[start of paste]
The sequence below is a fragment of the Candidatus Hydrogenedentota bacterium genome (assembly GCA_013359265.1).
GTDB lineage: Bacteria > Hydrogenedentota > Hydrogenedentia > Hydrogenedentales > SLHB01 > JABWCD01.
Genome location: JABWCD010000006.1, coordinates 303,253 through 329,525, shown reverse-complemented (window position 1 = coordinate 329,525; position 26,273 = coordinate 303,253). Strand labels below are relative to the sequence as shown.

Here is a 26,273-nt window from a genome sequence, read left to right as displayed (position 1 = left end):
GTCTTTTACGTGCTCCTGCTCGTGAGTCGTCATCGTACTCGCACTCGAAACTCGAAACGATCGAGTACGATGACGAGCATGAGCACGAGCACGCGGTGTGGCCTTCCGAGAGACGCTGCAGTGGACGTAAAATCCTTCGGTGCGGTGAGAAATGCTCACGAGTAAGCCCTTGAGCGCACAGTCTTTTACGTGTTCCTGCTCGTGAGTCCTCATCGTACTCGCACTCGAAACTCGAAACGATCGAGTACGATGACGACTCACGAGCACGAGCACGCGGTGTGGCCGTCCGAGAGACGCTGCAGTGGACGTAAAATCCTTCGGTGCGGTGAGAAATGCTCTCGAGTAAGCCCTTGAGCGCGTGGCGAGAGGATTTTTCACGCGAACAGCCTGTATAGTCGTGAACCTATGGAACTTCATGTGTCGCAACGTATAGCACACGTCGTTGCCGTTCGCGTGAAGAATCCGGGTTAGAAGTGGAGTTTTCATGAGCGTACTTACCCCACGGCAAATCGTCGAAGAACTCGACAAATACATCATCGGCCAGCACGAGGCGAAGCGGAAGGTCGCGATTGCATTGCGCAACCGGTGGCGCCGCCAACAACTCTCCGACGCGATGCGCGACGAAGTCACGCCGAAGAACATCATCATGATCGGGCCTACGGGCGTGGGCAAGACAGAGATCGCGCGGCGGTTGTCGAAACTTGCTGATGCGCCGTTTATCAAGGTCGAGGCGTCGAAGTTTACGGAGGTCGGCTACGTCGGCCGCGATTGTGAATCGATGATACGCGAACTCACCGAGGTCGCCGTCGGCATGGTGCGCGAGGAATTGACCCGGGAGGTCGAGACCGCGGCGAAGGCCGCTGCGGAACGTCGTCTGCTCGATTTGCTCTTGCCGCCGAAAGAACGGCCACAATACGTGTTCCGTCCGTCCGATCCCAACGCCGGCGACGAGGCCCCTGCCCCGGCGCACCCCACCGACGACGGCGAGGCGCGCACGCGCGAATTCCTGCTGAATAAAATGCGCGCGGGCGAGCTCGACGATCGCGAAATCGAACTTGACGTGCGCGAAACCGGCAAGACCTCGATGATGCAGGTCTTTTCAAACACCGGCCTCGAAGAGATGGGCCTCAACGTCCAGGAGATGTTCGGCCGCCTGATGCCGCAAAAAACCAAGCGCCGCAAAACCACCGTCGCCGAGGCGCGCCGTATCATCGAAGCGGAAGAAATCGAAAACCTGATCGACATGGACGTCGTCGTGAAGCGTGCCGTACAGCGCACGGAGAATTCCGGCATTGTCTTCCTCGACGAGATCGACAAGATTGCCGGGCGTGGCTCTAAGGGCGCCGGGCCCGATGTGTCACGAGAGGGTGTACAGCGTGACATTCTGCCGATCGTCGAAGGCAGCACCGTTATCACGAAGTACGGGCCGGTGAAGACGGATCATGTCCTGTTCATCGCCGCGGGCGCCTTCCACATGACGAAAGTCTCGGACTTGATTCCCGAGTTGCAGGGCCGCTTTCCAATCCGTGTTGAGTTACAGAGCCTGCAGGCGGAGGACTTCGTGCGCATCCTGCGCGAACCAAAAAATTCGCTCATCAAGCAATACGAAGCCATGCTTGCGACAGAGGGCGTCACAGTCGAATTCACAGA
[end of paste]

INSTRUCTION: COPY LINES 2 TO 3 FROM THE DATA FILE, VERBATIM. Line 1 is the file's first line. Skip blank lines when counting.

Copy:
GTDB lineage: Bacteria > Hydrogenedentota > Hydrogenedentia > Hydrogenedentales > SLHB01 > JABWCD01.
Genome location: JABWCD010000006.1, coordinates 303,253 through 329,525, shown reverse-complemented (window position 1 = coordinate 329,525; position 26,273 = coordinate 303,253). Strand labels below are relative to the sequence as shown.